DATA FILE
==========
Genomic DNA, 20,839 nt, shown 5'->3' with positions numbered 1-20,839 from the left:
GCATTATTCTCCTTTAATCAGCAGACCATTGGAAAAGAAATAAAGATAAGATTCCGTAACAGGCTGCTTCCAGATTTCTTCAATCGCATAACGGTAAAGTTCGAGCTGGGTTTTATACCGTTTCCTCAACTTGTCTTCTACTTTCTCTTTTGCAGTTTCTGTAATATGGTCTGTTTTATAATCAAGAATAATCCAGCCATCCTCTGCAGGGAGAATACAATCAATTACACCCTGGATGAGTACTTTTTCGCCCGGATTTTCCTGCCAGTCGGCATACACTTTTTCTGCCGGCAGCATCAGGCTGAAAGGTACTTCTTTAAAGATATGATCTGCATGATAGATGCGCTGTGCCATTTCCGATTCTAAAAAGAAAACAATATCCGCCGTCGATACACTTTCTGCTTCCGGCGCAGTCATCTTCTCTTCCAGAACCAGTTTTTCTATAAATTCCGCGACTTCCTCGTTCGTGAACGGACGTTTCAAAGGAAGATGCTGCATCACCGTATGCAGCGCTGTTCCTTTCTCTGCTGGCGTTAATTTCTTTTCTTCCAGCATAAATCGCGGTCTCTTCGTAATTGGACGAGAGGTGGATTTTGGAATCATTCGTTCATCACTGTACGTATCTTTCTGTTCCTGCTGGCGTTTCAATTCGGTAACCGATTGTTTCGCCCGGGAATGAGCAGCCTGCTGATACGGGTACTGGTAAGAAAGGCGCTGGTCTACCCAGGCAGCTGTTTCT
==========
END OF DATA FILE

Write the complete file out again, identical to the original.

Genomic DNA, 20,839 nt, shown 5'->3' with positions numbered 1-20,839 from the left:
GCATTATTCTCCTTTAATCAGCAGACCATTGGAAAAGAAATAAAGATAAGATTCCGTAACAGGCTGCTTCCAGATTTCTTCAATCGCATAACGGTAAAGTTCGAGCTGGGTTTTATACCGTTTCCTCAACTTGTCTTCTACTTTCTCTTTTGCAGTTTCTGTAATATGGTCTGTTTTATAATCAAGAATAATCCAGCCATCCTCTGCAGGGAGAATACAATCAATTACACCCTGGATGAGTACTTTTTCGCCCGGATTTTCCTGCCAGTCGGCATACACTTTTTCTGCCGGCAGCATCAGGCTGAAAGGTACTTCTTTAAAGATATGATCTGCATGATAGATGCGCTGTGCCATTTCCGATTCTAAAAAGAAAACAATATCCGCCGTCGATACACTTTCTGCTTCCGGCGCAGTCATCTTCTCTTCCAGAACCAGTTTTTCTATAAATTCCGCGACTTCCTCGTTCGTGAACGGACGTTTCAAAGGAAGATGCTGCATCACCGTATGCAGCGCTGTTCCTTTCTCTGCTGGCGTTAATTTCTTTTCTTCCAGCATAAATCGCGGTCTCTTCGTAATTGGACGAGAGGTGGATTTTGGAATCATTCGTTCATCACTGTACGTATCTTTCTGTTCCTGCTGGCGTTTCAATTCGGTAACCGATTGTTTCGCCCGGGAATGAGCAGCCTGCTGATACGGGTACTGGTAAGAAAGGCGCTGGTCTACCCAGGCAGCTGTTTCT